The Butterfly Conservatory

“I am the wisest man alive, for I know one thing, and that is that I know nothing.”
Socrates Johnson (469-399BC)

So for the last two and a half months I’ve been keeping myself out of mischief (ahahahahahahaha!) by volunteering at The Butterfly Conservatory, El Castillo, Costa Rica.

The Butterfly Conservatory allaboardthefraytrain

I found the placement even before my placement in the solitary confines of the Quepos jungle… much to the disgust of my mother and good friend Grecia. They both share the same notion that Butterflies are an abomination and should be introduced to the back of a shoe at all costs.

I can honestly say that I’ve never shared this level of disgust, nor have I been besotted with the creatures. My prior knowledge was limited at best to the occasional passing of a Cabbage White in our back garden.

Armed with this stockpile of knowledge I contacted Glenn Baines, the head honcho, and enquired if my ‘unique skills’ could somehow be utilized. He assured me they could, and after a brief Skype chat (second only in communicable goodness to Whatsapp!) we agreed a start date.

As you have previously read, my time on the farm has been tumultuous at best, yet I stress that none of this was Butterfly related. My external issues clouded my judgement for a time, but now that the funk has lifted I can reflect with clarity and happiness on my time spent.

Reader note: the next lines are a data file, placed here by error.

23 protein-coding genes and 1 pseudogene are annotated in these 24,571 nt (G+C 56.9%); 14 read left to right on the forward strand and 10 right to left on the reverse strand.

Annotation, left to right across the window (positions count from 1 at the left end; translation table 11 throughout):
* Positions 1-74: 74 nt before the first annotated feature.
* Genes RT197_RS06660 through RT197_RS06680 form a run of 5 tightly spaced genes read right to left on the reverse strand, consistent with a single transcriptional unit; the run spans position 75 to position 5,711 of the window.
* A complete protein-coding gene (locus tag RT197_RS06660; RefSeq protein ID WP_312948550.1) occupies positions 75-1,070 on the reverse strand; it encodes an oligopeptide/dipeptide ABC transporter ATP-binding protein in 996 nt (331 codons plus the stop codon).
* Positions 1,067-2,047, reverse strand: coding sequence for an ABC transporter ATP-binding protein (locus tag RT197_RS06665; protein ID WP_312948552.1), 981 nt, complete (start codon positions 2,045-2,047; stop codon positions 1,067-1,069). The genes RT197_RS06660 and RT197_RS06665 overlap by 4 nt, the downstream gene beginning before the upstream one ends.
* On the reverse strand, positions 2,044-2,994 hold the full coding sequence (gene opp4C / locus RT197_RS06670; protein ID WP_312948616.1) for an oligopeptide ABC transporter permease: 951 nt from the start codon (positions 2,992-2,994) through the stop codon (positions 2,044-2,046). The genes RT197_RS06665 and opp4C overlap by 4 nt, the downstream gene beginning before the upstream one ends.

I can confirm that my time here has made me a) a stronger man, b) a wiser man, and c) a better man.

I shall now attempt to justify those bold claims.


A stronger man

I’ve not always been the healthiest of characters. As any who have rejoiced in my company know, I enjoy life… in all it’s juicy facets. ‘Nothing in moderation, everything in excess’… A delightful little daily mantra. This has, at times, left me somewhat out of shape and bordering on annihilation, but ‘what doesn’t kill you only makes you stronger’….. God, I love my mantras!

After my deliciously nihilistic time in Venezuela I was a little soft around the edges, but still in decent shape. My exile in Quepos at first was a dieters dream, but slowly turned into fat-camp,  seeing my culinary skills turn from super foods to gorging on obscene amounts of good food just to hit that endorfin rush.

The Butterfly Conservatory smashed that tubbiness for a home run!

I’ve not lugged a loaded wheelbarrow for a good many years. I’ve competed in Survival Of The Fittest Assault Course. I’m a veteran of the Urbanathlon, and a National Top 10 finisher in The UK Backward Running Championships…… But none of this prepared me for shifting wheelbarrows full of compost, gravel and sand up and down endless rolling hills until my once proud rock climbing grip deserted me, the last millilitre of liquid had sweat from my body and my newfound J-Lo arse quivered like a jelly.

On occasion I may have complained (usually on the back of a destructive night of maudlin), yet as the weeks passed by I started to crave these sessions, and even enjoy the quivering!

My body changed… I slowly developed the warrior physique that had deserted me so many moons ago

The Butterfly Conservatory allaboardthefraytrain


A wiser man

Butterflies undergo a 4 stage metamorphosis… from an egg to a larva (or caterpillar for the layman)…. that’s pretty average… Nothing special there. Then, after eating 50000 times their weight in food they shed their unsightly jackets and reveal their funky undergarments (or Chrysalis). Not content with that, they then spend a few weeks dissolving into imaginal cells (a gooey paste of raw DNA) before reforming into their final showpiece… The Butterfly! Respect!